Many Lightroom Classic users also use Adobe Photoshop. The two programs can work hand in hand and are also part of the Adobe Creative Cloud Photography plan. Lightroom is great for organizing images and making basic corrections, while Photoshop has advanced tools for repairing problems and compositing.  

The Radiant Photo plugin experience is essentially the same in both Lightroom Classic and Photoshop. However, how the plugin is applied to the image and what file is saved are different. For example, when you run plugins in Lightroom Classic, the filters are applied, and their results are saved permanently in a new image.  With Photoshop, however, the results can be applied more flexibly using Smart Filters and Smart Objects.

  1. Select an image in your Lightroom Classic Library that you want to send to Photoshop.
  2. Choose Photo> Edit In > Open in Photoshop as Smart Object. This operation will take the selected file or raw image and send it to Photoshop.  Any adjustments you’ve already applied in Lightroom will travel with the image, and a raw file remains editable at any time.
  3. A new Photoshop document opens, and the selected raw file or image is set to a Photoshop layer.  The layer is already a Smart Object which means you can make nondestructive adjustments using the original full-quality file, but any changes will be saved to the new Photoshop document.
    • For example, you can double-click on the layers icon to open a raw file into the Adobe Camera Raw dialog box.  This operation lets you add any adjustments, such as an Upright adjustment that you might have forgotten in Lightroom Classic. Then, click OK to save the changes.
    • To apply Radiant Photo, make sure you have the image’s tab selected.  Then check that its layer is highlighted in the Layers panel and choose Filter > Radiant Imaging Labs > Radiant Photo.
    • The Radiant Photo window opens, and the software goes to work immediately, automatically correcting your Photo.  By default, the corresponding Smart Preset is applied to your image.
  4. You can now use the Radiant Photo presets or controls to create your exact image.  These controls are identical to what’s in Lightroom. Your presets are even synced between the two programs. What’s different is what happens when you click Apply.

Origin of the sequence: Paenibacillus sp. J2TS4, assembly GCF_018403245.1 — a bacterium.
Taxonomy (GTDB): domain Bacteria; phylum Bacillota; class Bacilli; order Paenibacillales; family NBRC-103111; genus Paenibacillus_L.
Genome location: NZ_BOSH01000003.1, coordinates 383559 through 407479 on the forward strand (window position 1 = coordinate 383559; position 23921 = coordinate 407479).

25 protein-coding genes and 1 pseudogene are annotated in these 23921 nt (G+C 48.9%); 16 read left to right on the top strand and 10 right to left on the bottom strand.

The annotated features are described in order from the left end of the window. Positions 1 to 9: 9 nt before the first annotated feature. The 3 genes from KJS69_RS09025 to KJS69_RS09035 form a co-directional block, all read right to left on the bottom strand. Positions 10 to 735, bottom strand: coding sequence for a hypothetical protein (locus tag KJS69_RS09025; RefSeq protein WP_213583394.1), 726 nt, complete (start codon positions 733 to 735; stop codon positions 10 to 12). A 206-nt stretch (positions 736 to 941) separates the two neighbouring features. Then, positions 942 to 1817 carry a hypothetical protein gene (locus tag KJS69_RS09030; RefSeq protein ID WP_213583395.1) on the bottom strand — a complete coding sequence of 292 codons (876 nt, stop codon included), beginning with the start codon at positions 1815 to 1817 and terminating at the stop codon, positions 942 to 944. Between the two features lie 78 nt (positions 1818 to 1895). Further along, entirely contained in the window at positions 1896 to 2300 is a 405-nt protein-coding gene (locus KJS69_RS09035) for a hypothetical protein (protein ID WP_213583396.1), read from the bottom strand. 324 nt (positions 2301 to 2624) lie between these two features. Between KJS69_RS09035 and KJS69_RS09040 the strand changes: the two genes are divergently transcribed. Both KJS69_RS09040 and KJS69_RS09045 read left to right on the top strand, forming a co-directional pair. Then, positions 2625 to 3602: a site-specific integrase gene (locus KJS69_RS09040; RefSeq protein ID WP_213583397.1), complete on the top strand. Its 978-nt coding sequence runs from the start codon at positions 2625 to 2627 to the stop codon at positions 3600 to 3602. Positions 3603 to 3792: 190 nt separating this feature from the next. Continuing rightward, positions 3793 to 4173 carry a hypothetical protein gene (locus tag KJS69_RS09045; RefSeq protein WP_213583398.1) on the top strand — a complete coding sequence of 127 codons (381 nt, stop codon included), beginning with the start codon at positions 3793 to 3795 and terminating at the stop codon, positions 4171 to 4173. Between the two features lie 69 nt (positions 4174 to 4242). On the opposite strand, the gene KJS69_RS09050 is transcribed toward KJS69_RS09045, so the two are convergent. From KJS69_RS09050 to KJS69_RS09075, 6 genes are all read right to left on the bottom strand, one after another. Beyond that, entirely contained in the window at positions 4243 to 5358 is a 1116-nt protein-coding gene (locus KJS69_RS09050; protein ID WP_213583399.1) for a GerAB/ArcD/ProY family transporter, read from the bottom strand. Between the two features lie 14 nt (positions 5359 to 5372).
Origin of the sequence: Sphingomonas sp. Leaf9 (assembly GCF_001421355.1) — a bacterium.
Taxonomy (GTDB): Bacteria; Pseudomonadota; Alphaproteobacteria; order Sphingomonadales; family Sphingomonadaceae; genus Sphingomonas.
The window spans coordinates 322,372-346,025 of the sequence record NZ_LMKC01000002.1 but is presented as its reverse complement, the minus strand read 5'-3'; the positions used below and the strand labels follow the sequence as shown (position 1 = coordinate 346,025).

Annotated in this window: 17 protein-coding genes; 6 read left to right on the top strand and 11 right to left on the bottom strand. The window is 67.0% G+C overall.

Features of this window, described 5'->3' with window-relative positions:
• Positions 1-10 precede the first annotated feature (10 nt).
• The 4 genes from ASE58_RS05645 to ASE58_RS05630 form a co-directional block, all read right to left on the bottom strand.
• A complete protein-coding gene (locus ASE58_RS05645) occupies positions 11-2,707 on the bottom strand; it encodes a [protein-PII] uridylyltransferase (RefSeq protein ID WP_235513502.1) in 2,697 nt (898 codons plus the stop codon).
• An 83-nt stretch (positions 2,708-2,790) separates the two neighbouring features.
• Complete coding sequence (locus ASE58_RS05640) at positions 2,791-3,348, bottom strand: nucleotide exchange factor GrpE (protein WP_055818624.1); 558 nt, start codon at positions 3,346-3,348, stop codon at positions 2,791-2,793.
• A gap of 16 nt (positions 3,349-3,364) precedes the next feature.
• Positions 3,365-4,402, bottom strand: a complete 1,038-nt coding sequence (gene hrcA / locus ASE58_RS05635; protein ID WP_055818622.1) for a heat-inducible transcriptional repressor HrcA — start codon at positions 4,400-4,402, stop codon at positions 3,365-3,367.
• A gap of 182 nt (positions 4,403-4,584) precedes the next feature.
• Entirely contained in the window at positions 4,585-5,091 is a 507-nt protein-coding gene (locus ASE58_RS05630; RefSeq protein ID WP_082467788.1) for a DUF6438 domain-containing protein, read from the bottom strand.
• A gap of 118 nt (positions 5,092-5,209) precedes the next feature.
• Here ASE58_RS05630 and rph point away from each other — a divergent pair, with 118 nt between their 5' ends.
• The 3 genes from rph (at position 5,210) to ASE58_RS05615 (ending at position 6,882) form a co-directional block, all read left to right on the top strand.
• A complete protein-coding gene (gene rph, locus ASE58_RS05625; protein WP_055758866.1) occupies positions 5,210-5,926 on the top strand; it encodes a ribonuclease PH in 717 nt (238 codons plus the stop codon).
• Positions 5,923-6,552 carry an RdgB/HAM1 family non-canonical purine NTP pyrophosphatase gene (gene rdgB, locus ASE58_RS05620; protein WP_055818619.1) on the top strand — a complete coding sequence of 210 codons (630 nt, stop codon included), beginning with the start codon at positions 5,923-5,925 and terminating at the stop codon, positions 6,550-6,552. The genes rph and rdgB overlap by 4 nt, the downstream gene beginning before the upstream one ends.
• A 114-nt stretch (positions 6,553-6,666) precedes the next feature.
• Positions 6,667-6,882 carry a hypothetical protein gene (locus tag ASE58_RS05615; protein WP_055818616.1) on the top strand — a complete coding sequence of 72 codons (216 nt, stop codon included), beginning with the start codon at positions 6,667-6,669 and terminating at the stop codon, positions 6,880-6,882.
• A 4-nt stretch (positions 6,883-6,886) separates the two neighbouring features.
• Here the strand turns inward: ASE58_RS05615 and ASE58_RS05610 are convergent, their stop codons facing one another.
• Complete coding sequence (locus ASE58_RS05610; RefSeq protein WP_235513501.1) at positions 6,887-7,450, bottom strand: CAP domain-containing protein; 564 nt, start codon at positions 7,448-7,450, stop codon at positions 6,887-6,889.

• You’ll notice that the Radiant Photo plug-in is applied as a Smart Filter. In the Layers panel, you’ll see that the filter has been added to the layer. So let’s open it back up.
  5. Double-click the filter name in the Layers panel. Doing so reopens the Radiant Photo interface.  You’ll see that the same presets and slider positions are loaded from the last time the filter was run on this layer.  Feel free to make changes to the filter.  The original image is updated as if you were starting from scratch, but your saved settings mean you picked up where you left off before.  When satisfied, click the Apply button.
  6. Now, let’s return the file to your Lightroom Library.  Simply close the file and save your changes.  The PSD file (Photoshop’s native file type) or TIFF file is automatically added to Lightroom.  You can use the Develop module or any of Lightroom’s other tools to modify the image. To control what type of file is created, open your Lightroom preferences and click the External Editing tab.  Either TIFF or PSD files are compatible with a Smart Object workflow.

If you want to modify the Smart Object, that’s easy.  Just select the TIFF or PSD file in your library.  It will be stacked with the original image.  Now choose File > Edit.  This time chooses to Edit the Original image.  The layered file opens in Photoshop, and you’ll see the Radiant Photo smart filter.

You can now double-click the layer to edit the Camera Raw settings for a raw file.  You can also double-click the Smart Filter to open Radiant Photo and refine your image when finished, click OK, and then close and Save your file.  It will now update in your Lightroom Classic Library.

With Smart Filters, the ability to adjust whenever you need to is an essential feature in the Photoshop version of the filter. When combined with the teamwork between Lightroom and Photoshop, you get a great workflow that keeps your images organized but gives you even more flexibility when editing photos.


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